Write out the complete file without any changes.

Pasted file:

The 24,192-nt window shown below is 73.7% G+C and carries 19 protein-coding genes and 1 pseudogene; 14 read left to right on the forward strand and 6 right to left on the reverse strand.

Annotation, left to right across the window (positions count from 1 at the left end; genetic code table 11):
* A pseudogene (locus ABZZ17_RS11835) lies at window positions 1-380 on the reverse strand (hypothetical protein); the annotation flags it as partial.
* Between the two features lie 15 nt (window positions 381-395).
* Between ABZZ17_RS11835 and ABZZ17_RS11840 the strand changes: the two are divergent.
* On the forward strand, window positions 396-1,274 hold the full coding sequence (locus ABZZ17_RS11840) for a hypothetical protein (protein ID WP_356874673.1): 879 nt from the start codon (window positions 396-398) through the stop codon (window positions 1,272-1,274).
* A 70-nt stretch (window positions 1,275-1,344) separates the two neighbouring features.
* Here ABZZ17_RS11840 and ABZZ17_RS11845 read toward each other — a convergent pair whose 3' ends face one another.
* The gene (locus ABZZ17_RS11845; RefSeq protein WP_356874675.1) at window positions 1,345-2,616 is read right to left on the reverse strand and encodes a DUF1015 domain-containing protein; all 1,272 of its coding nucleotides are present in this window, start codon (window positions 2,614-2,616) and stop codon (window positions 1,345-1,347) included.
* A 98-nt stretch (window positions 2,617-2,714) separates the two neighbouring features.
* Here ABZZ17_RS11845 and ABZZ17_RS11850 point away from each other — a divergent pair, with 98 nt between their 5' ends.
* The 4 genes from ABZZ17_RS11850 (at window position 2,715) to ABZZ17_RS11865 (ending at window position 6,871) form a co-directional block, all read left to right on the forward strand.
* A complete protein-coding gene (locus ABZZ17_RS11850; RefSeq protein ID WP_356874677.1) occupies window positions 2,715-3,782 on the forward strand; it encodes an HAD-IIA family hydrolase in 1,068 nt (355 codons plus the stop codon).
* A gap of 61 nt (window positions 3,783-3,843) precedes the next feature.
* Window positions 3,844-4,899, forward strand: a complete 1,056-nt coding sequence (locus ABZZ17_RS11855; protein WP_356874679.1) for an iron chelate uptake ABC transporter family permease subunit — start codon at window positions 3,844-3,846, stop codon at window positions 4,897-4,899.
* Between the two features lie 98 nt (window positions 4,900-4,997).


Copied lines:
The 24,192-nt window shown below is 73.7% G+C and carries 19 protein-coding genes and 1 pseudogene; 14 read left to right on the forward strand and 6 right to left on the reverse strand.

Annotation, left to right across the window (positions count from 1 at the left end; genetic code table 11):
* A pseudogene (locus ABZZ17_RS11835) lies at window positions 1-380 on the reverse strand (hypothetical protein); the annotation flags it as partial.
* Between the two features lie 15 nt (window positions 381-395).
* Between ABZZ17_RS11835 and ABZZ17_RS11840 the strand changes: the two are divergent.
* On the forward strand, window positions 396-1,274 hold the full coding sequence (locus ABZZ17_RS11840) for a hypothetical protein (protein ID WP_356874673.1): 879 nt from the start codon (window positions 396-398) through the stop codon (window positions 1,272-1,274).
* A 70-nt stretch (window positions 1,275-1,344) separates the two neighbouring features.
* Here ABZZ17_RS11840 and ABZZ17_RS11845 read toward each other — a convergent pair whose 3' ends face one another.
* The gene (locus ABZZ17_RS11845; RefSeq protein WP_356874675.1) at window positions 1,345-2,616 is read right to left on the reverse strand and encodes a DUF1015 domain-containing protein; all 1,272 of its coding nucleotides are present in this window, start codon (window positions 2,614-2,616) and stop codon (window positions 1,345-1,347) included.
* A 98-nt stretch (window positions 2,617-2,714) separates the two neighbouring features.
* Here ABZZ17_RS11845 and ABZZ17_RS11850 point away from each other — a divergent pair, with 98 nt between their 5' ends.
* The 4 genes from ABZZ17_RS11850 (at window position 2,715) to ABZZ17_RS11865 (ending at window position 6,871) form a co-directional block, all read left to right on the forward strand.
* A complete protein-coding gene (locus ABZZ17_RS11850; RefSeq protein ID WP_356874677.1) occupies window positions 2,715-3,782 on the forward strand; it encodes an HAD-IIA family hydrolase in 1,068 nt (355 codons plus the stop codon).
* A gap of 61 nt (window positions 3,783-3,843) precedes the next feature.
* Window positions 3,844-4,899, forward strand: a complete 1,056-nt coding sequence (locus ABZZ17_RS11855; protein WP_356874679.1) for an iron chelate uptake ABC transporter family permease subunit — start codon at window positions 3,844-3,846, stop codon at window positions 4,897-4,899.
* Between the two features lie 98 nt (window positions 4,900-4,997).